How Adding A Window Awning Can Give Your Storefront A Face-lift!

It’s amazing how much difference an awning can make. Especially a window awning . If your storefront is in need of a little pick-me-up, visually speaking, adding a window awning can dress it up. Or you can completely transform the appearance of any façade, from an expansive block-long department store to the tiniest boutique shop.

A window awning says good things about your business: you care about details, your building’s appearance, your neighborhood. Probably your customers, too. People like that.

Of course, a window awning can also be eminently practical, helping:

  • Block hot sun and ultraviolet light.
  • Protect personal belongings or merchandise inside from damage.
  • Reduce annoying glare.
  • Keep your interior cooler without using so much air conditioning. That can conserve energy and money, too.
  • Keep your windows cleaner longer, with less build-up of dust, city grime or rain spots. That improves the view.

Awnings can visually improve a bland building façade, and they can accentuate striking architectural features on an interesting building. They not only give your storefront a face-lift, they can give it a yours-only, entirely unique and distinctive look. So, go ahead. Let your imagination run wild. Or think conservatively, if that’s more in keeping you’re your type of business.

What are your options?
There are lots of details to think about when designing a window awning. The best configuration depends on the look you want, the performance factors you need, and in many cases the angle and direction of the sun. For your storefront’s face-lift, you’ll want to contemplate visual elements such as:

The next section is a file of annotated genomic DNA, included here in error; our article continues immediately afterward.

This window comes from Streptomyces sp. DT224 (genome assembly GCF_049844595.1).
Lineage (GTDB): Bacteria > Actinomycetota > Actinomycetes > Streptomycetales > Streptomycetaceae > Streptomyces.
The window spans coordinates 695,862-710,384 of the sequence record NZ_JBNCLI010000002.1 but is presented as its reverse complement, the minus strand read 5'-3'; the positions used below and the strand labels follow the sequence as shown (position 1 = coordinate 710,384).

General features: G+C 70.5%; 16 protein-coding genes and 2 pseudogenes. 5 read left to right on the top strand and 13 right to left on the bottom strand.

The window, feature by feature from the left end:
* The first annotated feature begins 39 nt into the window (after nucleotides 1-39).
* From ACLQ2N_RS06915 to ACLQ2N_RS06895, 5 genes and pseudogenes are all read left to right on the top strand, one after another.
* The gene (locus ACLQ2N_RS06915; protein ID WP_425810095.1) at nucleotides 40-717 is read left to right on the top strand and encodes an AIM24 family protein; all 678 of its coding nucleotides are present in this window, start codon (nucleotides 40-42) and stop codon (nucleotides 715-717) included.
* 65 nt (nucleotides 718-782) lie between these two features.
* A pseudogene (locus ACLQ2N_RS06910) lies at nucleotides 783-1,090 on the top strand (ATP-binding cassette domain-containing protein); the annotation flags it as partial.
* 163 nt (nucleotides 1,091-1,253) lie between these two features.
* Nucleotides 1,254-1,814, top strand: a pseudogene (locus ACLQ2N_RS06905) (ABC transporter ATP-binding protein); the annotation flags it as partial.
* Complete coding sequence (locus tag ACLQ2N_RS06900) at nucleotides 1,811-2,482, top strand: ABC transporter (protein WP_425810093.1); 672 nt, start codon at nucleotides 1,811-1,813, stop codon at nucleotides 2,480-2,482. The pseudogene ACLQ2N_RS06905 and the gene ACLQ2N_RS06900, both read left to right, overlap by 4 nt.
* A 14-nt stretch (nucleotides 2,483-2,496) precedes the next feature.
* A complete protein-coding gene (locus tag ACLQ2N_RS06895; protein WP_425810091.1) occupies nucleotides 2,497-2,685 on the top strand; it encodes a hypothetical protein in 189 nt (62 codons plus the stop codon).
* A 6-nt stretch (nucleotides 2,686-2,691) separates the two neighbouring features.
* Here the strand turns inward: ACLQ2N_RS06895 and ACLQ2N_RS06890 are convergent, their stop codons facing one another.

• Coverings. You can choose fabric or metal. Metal awnings can have a continuous surface to entirely block the sun, or they can be fabricated with louvered slats or see-through smoky or translucent panels that filter the sunlight. Clear panels can give your window awning a distinctly modernistic “greenhouse” look. You can choose copper or stainless steel fittings, or copper sheeting that’s eye-catching yet elegant.

    Fabrics can be solid colors or patterned. Stripes are always popular, but certainly not your only choice. Colors can match your storefront’s exterior or trim, or they can provide a snappy contrast to draw the eye.

  • Shapes. Your window awning can be the traditional cantilevered design, a horizontal “eyebrow” line or a tent-like arched or domed shape. Awnings can be tall or short, narrow or deep. You can position them to shade just a little space at the top of the window or a significant part of the window glass. You can create a single run across multiple windows or individual window awning treatments.
  • Side brackets. Their job it so hold up your window awning, so they can be simple and unobtrusive. But they can also be decorative and pretty, made of wood or wrought iron. Or your awning can have solid side panels for extra shading, like wraparound sunglasses.
  • Valances. A valance can give any window awning an entirely different look. And they add a little movement in the breeze. If your goal is more decorative than functional, you might consider just a narrow valance at the top of the window.
  • Retractability. Retractable awnings are historically correct in some instances, but they aren’t always practical. And in a sense they will defeat your purpose – that smart new face-lift – because they aren’t a permanent addition to your storefront’s appearance.
  • Your visual brand. Awnings don’t just adorn your storefront, they promote your business. If you choose a fabric covering, you can add any graphics, anywhere, thanks to digital printing.

Adding a window awning can give a face-lift to more than just typical storefront businesses like food and beverage establishments or retail shops. No matter what type of commercial enterprise you operate – a hotel or office building, even a church, school or hospital – style counts.

Could your building use a face-lift? Hmmmm… How do you think a window awning would look?

Photo Credit: tulsaloop via Flickr

Commercial Awnings